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Factors influencing women's satisfaction with birth control methods.

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International Health Foundation, Geneva, Switzerland.



To study the extent to which variation in satisfaction with a birth control method is explained by variation in perceived physical and psychological effects.


A population survey among 1466 German women was carried out. Within the overall sample, 1303 women had ever used oral contraceptives, 996 had relied on condoms, 342 had ever used intrauterine devices (IUD), 428 had used natural family planning and 139 women were sterilized. For each method a woman had ever used, she answered questions about satisfaction with the method, concerns about getting pregnant or suffering health risks during use, ease of use, changes in sexual relationship, relationship with the partner and mood. Past and current users of oral contraceptives and IUDs and sterilized women additionally reported changes in menstrual bleeding.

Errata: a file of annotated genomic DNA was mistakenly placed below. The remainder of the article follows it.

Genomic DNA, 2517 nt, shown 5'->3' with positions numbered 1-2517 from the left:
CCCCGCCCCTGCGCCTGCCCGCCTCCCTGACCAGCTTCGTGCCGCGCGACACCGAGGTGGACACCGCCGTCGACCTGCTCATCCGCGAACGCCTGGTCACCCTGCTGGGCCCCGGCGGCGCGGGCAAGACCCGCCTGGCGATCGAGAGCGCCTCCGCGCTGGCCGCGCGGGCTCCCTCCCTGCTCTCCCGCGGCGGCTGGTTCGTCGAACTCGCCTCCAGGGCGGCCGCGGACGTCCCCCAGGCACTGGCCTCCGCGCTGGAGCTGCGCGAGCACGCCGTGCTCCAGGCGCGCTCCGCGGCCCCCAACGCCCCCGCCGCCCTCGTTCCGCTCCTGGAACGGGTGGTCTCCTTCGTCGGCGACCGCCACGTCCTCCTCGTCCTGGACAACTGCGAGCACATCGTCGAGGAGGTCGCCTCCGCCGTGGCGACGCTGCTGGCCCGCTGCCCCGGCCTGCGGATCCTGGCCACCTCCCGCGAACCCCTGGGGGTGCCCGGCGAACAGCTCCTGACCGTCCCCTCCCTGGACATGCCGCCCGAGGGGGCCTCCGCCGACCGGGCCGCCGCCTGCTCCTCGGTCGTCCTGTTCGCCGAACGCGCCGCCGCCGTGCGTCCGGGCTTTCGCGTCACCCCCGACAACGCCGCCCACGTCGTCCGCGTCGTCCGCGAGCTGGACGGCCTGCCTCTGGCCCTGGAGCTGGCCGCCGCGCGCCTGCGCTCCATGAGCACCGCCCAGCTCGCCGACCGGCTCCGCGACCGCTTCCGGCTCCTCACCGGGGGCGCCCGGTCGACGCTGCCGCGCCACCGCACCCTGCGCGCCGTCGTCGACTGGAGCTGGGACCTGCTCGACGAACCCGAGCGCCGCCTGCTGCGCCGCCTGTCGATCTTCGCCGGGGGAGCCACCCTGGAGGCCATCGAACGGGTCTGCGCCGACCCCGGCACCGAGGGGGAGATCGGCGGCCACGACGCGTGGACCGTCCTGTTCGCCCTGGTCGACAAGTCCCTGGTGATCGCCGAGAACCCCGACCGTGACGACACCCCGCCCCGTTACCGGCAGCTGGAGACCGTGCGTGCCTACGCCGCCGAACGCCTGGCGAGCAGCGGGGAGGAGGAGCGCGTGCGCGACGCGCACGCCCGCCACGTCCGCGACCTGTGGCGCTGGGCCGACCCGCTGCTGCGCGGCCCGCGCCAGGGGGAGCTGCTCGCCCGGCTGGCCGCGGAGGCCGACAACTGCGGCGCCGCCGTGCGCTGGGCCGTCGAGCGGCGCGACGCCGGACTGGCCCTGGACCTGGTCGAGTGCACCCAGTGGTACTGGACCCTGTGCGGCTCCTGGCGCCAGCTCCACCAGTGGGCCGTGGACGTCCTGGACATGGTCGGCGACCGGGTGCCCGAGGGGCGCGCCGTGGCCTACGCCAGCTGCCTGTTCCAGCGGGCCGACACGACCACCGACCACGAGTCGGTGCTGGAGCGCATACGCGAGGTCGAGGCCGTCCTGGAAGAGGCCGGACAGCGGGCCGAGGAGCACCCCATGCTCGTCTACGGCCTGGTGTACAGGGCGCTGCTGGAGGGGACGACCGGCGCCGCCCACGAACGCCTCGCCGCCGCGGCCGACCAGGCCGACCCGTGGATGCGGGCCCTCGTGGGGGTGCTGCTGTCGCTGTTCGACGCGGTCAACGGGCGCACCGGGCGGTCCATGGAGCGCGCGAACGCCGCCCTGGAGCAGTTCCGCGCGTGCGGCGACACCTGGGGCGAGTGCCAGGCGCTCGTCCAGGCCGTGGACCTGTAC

Variation in satisfaction was, for a large part, explained by variation in health concerns among oral contraceptive users, by variation in perceived changes in the quality of the sexual relationship among condom users, by perceived ease of use among IUD users and sterilized women, and by variation in pregnancy concern among natural family planning users.


Counselling about these perceived experiences is most likely to result in greater satisfaction and therefore improved compliance.

[Indexed for MEDLINE]

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